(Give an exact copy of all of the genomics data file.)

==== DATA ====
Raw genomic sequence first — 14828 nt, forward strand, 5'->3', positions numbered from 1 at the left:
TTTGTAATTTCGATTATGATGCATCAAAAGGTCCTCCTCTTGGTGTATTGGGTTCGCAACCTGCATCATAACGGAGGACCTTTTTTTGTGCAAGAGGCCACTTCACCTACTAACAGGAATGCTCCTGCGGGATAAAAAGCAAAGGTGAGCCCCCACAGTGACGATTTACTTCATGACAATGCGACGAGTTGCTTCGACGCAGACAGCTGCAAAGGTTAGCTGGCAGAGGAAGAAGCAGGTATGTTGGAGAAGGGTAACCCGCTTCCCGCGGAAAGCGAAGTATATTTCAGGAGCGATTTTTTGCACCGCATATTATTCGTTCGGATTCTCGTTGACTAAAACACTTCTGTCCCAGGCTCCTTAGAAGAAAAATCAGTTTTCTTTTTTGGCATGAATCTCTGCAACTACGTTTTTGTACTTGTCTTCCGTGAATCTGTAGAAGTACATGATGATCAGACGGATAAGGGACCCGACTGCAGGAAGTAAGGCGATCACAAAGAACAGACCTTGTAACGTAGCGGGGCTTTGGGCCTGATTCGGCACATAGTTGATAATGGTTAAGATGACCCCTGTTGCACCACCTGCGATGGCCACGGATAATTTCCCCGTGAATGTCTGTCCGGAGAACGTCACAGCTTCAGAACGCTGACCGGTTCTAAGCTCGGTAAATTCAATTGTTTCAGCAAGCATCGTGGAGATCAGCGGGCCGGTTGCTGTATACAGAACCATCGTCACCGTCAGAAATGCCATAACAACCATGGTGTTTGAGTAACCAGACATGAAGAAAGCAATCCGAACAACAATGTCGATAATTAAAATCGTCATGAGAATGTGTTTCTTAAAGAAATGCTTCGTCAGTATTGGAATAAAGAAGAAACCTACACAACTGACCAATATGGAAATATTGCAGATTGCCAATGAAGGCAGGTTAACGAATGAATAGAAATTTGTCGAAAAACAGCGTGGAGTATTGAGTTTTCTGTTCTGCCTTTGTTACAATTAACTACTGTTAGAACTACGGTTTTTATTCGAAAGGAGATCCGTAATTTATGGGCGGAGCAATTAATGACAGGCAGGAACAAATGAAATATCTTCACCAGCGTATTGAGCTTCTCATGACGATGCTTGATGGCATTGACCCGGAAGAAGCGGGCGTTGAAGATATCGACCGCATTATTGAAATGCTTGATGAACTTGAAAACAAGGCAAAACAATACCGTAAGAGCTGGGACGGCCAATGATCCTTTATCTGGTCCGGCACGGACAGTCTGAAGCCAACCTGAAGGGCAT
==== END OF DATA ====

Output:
Raw genomic sequence first — 14828 nt, forward strand, 5'->3', positions numbered from 1 at the left:
TTTGTAATTTCGATTATGATGCATCAAAAGGTCCTCCTCTTGGTGTATTGGGTTCGCAACCTGCATCATAACGGAGGACCTTTTTTTGTGCAAGAGGCCACTTCACCTACTAACAGGAATGCTCCTGCGGGATAAAAAGCAAAGGTGAGCCCCCACAGTGACGATTTACTTCATGACAATGCGACGAGTTGCTTCGACGCAGACAGCTGCAAAGGTTAGCTGGCAGAGGAAGAAGCAGGTATGTTGGAGAAGGGTAACCCGCTTCCCGCGGAAAGCGAAGTATATTTCAGGAGCGATTTTTTGCACCGCATATTATTCGTTCGGATTCTCGTTGACTAAAACACTTCTGTCCCAGGCTCCTTAGAAGAAAAATCAGTTTTCTTTTTTGGCATGAATCTCTGCAACTACGTTTTTGTACTTGTCTTCCGTGAATCTGTAGAAGTACATGATGATCAGACGGATAAGGGACCCGACTGCAGGAAGTAAGGCGATCACAAAGAACAGACCTTGTAACGTAGCGGGGCTTTGGGCCTGATTCGGCACATAGTTGATAATGGTTAAGATGACCCCTGTTGCACCACCTGCGATGGCCACGGATAATTTCCCCGTGAATGTCTGTCCGGAGAACGTCACAGCTTCAGAACGCTGACCGGTTCTAAGCTCGGTAAATTCAATTGTTTCAGCAAGCATCGTGGAGATCAGCGGGCCGGTTGCTGTATACAGAACCATCGTCACCGTCAGAAATGCCATAACAACCATGGTGTTTGAGTAACCAGACATGAAGAAAGCAATCCGAACAACAATGTCGATAATTAAAATCGTCATGAGAATGTGTTTCTTAAAGAAATGCTTCGTCAGTATTGGAATAAAGAAGAAACCTACACAACTGACCAATATGGAAATATTGCAGATTGCCAATGAAGGCAGGTTAACGAATGAATAGAAATTTGTCGAAAAACAGCGTGGAGTATTGAGTTTTCTGTTCTGCCTTTGTTACAATTAACTACTGTTAGAACTACGGTTTTTATTCGAAAGGAGATCCGTAATTTATGGGCGGAGCAATTAATGACAGGCAGGAACAAATGAAATATCTTCACCAGCGTATTGAGCTTCTCATGACGATGCTTGATGGCATTGACCCGGAAGAAGCGGGCGTTGAAGATATCGACCGCATTATTGAAATGCTTGATGAACTTGAAAACAAGGCAAAACAATACCGTAAGAGCTGGGACGGCCAATGATCCTTTATCTGGTCCGGCACGGACAGTCTGAAGCCAACCTGAAGGGCAT